Ex-Giants WR Golden Tate inks minor league baseball deal

37


Golden Tate is going to be making a different kind of catch this season.

The ex-Giants wide receiver signed with the West Coast League’s Port Angeles Lefties on Tuesday and was set to start in center field against the Bend Elks.

While the 33-year-old NFL free agent move from the gridiron to the diamond may be surprising, it’s not all that unlikely.

Golden Tate is going back to his ‘first love,’ baseball after 11 NFL seasons.
Charles Wenzelberg / New York Post

Before being selected by the Seattle Seahawks in the 2010 NFL Draft, Tate was an MLB draft pick — twice. He was taken in the 42nd round of the 2007 draft by the Diamondbacks, and then after two seasons at Notre Dame — where he hit .318/.375/.402 with 16 stolen bases and 51 runs scored in 73 games — the San Francisco Giants made him a 50th-round pick in 2010.

“I am extremely thankful to the West Coast League and the Port Angeles Lefties for allowing me to join their league,” Tate said in a statement. “As some might know, I was drafted twice in baseball. As a child, my first love was baseball, so I’m excited about the opportunity to compete against some of the best young players in the league. I look forward to having a lot of fun and exploring baseball more.”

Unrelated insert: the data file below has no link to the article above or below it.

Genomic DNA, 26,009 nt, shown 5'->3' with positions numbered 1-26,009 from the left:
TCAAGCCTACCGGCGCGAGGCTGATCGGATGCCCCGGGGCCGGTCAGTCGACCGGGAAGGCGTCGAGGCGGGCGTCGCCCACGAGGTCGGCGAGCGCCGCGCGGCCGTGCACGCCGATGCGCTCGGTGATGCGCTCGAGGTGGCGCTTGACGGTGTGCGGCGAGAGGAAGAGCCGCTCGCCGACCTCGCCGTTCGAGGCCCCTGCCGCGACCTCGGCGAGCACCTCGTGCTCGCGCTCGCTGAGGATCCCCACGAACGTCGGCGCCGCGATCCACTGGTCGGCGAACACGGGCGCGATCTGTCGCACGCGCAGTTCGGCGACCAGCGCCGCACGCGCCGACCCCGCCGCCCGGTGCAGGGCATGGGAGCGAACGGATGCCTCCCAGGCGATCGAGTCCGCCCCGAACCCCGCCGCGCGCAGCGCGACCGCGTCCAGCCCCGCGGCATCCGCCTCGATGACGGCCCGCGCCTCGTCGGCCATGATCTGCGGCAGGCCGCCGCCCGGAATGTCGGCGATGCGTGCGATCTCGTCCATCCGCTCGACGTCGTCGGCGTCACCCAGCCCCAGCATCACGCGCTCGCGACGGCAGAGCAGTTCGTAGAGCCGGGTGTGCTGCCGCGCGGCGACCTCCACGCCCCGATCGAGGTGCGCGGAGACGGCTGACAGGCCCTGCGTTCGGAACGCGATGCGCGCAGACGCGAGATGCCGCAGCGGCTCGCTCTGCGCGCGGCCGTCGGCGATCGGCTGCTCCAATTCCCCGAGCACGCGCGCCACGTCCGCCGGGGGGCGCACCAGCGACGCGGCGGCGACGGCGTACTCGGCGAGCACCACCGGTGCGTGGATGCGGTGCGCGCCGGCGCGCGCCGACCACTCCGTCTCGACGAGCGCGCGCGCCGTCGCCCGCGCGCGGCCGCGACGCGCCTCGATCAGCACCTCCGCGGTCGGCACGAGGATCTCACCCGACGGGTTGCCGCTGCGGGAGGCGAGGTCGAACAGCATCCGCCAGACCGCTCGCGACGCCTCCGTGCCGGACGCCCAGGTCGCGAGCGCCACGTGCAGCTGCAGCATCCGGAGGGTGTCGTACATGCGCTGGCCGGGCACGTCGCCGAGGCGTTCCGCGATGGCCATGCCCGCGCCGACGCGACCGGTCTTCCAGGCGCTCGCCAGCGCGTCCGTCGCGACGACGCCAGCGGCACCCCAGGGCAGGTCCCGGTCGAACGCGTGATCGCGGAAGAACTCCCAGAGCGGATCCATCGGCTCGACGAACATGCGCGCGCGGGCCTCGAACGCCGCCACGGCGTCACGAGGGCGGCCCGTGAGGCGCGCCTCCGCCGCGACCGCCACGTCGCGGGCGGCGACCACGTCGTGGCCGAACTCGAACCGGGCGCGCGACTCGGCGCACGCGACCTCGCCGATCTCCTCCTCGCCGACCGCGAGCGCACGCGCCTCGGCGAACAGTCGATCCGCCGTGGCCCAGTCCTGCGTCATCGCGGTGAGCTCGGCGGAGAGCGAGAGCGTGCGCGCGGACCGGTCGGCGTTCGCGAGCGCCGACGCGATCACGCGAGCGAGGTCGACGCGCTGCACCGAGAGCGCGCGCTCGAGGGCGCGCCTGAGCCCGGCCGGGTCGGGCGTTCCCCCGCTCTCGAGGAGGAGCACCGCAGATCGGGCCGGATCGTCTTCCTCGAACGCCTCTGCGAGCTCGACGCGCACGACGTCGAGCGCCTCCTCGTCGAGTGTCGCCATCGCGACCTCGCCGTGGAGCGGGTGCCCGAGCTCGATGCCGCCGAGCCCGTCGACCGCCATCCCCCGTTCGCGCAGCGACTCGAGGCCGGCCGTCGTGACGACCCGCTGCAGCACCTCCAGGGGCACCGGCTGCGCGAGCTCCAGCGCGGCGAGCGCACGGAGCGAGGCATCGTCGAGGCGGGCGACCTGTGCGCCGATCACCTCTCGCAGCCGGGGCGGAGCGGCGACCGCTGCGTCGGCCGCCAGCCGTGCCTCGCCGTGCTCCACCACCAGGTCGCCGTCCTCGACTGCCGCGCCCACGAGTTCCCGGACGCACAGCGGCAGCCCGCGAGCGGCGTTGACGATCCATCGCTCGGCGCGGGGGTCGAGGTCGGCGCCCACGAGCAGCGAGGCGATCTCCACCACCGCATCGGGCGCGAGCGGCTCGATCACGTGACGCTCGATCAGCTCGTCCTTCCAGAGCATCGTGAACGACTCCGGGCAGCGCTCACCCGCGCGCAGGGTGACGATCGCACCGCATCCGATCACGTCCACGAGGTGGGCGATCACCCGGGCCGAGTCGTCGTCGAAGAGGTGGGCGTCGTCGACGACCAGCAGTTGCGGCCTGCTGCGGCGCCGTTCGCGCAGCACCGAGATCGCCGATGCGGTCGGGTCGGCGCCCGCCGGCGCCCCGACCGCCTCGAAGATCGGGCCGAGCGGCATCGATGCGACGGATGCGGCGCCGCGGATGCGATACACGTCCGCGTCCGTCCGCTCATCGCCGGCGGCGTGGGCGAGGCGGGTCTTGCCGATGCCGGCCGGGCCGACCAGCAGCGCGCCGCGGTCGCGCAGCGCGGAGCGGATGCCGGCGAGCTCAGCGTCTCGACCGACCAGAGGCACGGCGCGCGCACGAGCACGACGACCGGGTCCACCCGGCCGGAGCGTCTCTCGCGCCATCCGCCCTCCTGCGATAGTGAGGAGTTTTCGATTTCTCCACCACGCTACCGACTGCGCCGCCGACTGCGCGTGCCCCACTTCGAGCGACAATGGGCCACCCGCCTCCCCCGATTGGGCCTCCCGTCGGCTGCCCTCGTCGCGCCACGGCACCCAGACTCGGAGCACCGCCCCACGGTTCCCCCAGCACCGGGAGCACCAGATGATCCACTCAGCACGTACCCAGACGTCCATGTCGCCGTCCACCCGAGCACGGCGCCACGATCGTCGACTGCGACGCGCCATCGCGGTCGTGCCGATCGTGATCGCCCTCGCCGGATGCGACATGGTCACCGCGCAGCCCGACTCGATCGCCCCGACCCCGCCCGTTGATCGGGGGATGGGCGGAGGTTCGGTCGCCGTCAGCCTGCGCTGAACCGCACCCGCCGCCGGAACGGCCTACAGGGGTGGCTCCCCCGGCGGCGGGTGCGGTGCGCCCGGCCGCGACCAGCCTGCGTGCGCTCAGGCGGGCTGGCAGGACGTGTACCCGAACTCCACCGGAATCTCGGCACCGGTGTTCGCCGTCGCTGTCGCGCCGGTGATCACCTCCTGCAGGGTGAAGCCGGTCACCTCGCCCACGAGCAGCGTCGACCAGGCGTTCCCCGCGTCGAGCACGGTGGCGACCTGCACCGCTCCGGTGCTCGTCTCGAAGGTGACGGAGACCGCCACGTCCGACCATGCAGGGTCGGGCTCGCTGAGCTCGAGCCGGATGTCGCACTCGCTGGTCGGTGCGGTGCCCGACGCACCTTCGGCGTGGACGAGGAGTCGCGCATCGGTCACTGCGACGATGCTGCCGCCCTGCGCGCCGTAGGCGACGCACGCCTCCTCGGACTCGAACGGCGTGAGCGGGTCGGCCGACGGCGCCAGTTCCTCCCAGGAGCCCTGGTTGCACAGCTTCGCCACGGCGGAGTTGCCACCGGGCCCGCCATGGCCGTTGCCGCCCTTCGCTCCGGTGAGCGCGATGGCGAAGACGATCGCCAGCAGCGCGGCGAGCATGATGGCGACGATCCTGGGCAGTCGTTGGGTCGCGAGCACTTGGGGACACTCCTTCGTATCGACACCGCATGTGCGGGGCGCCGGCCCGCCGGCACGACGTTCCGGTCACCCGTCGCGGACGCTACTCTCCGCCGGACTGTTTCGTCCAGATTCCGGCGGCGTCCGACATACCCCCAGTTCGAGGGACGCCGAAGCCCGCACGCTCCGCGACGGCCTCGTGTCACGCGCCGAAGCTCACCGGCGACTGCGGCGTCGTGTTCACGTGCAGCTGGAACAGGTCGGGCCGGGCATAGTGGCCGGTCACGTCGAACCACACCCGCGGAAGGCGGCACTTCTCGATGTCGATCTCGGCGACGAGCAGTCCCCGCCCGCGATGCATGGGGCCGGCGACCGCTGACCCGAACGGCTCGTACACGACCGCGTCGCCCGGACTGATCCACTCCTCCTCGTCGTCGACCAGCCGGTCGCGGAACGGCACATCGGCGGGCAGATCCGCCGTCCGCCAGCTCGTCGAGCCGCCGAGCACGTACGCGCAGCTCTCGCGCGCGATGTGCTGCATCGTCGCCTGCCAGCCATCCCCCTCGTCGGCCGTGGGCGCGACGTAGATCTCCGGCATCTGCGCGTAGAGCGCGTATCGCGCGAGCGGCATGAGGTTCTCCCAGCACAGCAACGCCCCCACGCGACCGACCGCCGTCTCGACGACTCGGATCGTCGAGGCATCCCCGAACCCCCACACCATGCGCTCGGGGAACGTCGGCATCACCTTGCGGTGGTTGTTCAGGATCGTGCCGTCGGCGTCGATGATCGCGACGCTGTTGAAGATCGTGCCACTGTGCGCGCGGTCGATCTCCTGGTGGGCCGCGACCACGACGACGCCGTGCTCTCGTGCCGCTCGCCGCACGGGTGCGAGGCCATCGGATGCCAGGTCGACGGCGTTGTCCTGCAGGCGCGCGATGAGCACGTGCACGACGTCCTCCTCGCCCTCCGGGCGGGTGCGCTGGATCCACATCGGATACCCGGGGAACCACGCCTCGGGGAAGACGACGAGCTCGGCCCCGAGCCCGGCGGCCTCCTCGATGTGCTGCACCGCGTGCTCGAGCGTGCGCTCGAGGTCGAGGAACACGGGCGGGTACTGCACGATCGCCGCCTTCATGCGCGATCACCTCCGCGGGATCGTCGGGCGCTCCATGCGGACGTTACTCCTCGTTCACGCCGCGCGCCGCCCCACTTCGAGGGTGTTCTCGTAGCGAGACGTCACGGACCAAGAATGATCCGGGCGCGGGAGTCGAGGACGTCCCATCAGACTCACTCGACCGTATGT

Tate certainly has the option to try something new. While he’s yet to formally retire from football, he took home upwards of $56 million over 11 NFL seasons, two of them with the Giants (2019-20). The Pro Bowler and 2013 Super Bowl champion with the Seahawks brings a new level of cache to the WCL and Lefties.

“We’re looking forward to Golden joining the Lefties,” Port Angeles owner Matt Acker said. “Having an elite athlete around, one who’s competed on the world’s biggest sports stage, is special. His passion for this sport, plus his competitiveness, work ethic, humility and desire will be contagious to our players and opponents. We see this as a unique opportunity for the Port Angeles Lefties, the West Coast League and for Golden.”



Source link

Leave a comment